Solargise Canada is negotiating a land purchase in Salaberry-de-Valleyfield, about 65 kilometres (40 miles) southwest of Montreal, for the first phase of a C$2.3-billion project to build a new generation of plastic-free solar collectors.
The subsidiary of UK-based Solargise Ltd. chose the site for its Sand to Power project based on its close proximity to a rail line, a utility substation, and the Port of Valleyfield.
“The first phase will involve capacity for the production of polysilicon ingots, silicon semiconductor wafers, PV cells, and plastic-free solar glass modules. The establishment of an 11N purity solar-grade polysilicon plant and metallurgical grade silicon (MgSi) facilities will follow in the second phase,” Renewables Now reports. “Solargise said it is also negotiating a deal with a private landowner for the second phase, also in Quebec.”
In late July, when the company was still considering production sites in Montreal and Gatineau, a Solargise consultant said his client would be producing a different kind of PV module. “Your regular solar panel, which is made of plastic, has a very high level of degradation,” explained Pierre Langlois, director of National Public Affairs Montreal. “The panel made by Solargise, which is completely made of glass, doesn’t have that degrading component, so they have a way longer life expectancy.”
He added that the eventual production site would require 80 hectares (200 acres) of land and 550 megawatts of power supply, “so when you put that in your site selection criteria—land, hydro power, proximity to the railroad and to the port—that narrows the type of land you can develop.” Langlois also pointed to Quebec’s low industrial electricity rates as a factor in Solargise’s planning.
Renewables Now says Solargise turned to Salaberry-de-Valleyfield “after failing to reach an agreement with a certain landowner and facing technical hurdles” around a proposed location in Montreal. In the late July news report, municipal opposition leader Lionel Perez questioned city council’s previous approval of an expanded nature preserve in the east end borough of Anjou, where the company was also considering a land purchase.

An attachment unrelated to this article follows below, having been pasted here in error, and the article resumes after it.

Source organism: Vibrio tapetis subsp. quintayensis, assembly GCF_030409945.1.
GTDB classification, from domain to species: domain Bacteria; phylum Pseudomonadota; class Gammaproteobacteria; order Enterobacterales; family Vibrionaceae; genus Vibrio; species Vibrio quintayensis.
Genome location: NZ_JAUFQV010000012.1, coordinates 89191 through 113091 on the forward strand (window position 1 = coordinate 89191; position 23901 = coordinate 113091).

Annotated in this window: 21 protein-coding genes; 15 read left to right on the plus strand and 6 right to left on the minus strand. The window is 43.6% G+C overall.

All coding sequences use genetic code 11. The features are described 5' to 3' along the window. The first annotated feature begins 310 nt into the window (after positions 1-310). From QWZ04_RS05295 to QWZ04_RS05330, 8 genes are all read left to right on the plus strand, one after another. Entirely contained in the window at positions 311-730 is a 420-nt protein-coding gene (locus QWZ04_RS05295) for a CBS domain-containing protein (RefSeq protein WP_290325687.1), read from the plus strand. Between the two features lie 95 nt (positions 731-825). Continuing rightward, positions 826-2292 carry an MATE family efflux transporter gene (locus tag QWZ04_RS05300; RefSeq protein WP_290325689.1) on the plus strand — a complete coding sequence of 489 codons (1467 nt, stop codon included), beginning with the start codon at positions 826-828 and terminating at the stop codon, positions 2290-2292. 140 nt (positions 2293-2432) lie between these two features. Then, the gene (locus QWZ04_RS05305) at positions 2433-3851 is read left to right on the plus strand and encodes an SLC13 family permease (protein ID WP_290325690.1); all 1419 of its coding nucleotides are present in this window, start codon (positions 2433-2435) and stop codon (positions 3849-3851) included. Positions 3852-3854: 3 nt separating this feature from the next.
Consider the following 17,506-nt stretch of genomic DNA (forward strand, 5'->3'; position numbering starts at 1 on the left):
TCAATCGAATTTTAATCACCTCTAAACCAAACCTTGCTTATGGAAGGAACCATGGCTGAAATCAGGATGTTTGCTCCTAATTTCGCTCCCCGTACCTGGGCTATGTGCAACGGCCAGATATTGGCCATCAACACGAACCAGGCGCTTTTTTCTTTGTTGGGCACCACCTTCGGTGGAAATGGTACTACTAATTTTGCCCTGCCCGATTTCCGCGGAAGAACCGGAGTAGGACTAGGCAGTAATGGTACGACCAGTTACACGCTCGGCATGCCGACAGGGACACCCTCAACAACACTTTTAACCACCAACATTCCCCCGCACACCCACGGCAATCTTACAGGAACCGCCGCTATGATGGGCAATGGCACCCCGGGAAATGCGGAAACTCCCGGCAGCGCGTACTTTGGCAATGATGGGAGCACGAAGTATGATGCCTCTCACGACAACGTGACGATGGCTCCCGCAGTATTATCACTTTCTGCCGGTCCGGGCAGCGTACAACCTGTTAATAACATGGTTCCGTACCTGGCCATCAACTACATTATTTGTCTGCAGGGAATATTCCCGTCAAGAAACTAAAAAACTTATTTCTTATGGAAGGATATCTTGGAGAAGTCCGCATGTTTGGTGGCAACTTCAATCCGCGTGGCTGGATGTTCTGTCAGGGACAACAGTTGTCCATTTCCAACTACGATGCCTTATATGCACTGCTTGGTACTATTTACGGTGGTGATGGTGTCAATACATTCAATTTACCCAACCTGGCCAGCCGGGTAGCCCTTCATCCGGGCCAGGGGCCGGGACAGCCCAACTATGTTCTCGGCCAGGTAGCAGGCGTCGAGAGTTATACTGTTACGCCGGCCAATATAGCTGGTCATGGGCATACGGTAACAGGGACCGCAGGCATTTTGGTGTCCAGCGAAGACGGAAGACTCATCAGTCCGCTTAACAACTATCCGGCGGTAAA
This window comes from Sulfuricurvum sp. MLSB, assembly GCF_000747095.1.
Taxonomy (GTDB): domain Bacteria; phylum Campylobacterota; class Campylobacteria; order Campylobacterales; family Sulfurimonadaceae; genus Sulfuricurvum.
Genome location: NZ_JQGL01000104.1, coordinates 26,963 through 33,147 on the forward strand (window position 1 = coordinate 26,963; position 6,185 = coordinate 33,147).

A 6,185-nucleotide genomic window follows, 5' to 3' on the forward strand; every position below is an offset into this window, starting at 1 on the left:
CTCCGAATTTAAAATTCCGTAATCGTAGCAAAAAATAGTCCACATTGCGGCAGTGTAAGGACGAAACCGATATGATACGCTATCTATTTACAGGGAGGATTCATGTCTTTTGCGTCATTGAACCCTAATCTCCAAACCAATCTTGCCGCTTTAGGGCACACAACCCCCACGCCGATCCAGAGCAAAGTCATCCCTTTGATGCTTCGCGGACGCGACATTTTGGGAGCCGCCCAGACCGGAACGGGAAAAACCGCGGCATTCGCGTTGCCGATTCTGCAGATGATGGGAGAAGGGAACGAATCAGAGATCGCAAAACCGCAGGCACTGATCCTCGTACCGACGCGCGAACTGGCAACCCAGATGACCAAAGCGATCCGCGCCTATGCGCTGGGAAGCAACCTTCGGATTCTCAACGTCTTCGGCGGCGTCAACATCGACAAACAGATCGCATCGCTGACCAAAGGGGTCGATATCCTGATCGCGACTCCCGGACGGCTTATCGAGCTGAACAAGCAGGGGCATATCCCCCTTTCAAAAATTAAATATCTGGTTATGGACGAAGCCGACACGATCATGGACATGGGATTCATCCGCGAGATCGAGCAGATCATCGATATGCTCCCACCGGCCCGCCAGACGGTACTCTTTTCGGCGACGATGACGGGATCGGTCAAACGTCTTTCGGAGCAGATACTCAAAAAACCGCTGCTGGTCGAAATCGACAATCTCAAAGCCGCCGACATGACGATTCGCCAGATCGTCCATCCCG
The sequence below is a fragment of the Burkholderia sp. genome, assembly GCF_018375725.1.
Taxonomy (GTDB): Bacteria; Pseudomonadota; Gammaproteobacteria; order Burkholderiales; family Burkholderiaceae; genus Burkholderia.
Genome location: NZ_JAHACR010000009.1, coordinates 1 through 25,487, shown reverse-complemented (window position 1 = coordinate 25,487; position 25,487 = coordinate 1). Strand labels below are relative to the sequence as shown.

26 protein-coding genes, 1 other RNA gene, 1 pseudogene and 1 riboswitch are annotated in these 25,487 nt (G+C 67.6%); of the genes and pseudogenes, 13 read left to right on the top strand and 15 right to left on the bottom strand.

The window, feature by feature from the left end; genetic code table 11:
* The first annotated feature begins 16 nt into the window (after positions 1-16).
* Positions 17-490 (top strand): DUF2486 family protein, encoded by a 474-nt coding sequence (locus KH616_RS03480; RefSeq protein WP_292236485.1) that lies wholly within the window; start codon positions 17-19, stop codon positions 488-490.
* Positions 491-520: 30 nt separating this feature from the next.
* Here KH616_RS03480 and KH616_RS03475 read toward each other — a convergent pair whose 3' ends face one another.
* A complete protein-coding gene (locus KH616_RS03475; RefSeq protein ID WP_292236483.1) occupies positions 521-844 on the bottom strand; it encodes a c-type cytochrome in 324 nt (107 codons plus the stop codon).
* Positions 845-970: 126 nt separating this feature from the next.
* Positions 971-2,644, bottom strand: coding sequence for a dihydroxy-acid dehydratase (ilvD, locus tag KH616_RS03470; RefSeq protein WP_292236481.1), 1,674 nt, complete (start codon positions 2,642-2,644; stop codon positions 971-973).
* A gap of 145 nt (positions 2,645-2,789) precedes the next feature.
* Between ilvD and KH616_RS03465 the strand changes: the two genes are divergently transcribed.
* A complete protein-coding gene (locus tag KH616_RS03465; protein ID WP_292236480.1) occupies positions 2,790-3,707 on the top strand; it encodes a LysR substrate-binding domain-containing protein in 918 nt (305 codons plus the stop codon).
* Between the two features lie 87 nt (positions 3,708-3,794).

Perez said the nature preserve “could cause the city to miss a once-in-a-lifetime shot at sustainable energy,” CTV reported at the time, and accused the administration of Mayor Valérie Plante of withholding information that Anjou was one of three sites Solargise was considering for its manufacturing facility.
“At no point did the administration share the knowledge that there were discussions with such a project,” Perez said. “There was no opportunity to have a debate.”
The opposition politician contended that the project “would provide roughly 1,000 jobs and a boost to Montreal’s tech sector,” CTV stated. “He added that fans of the nature park extension would also be pleased, as 30% of the site would still be devoted to public park space.”
“You have a model in terms of sustainable development, in terms of economic development, in terms of high tech, in terms of being able to use our pool of university students,” Perez said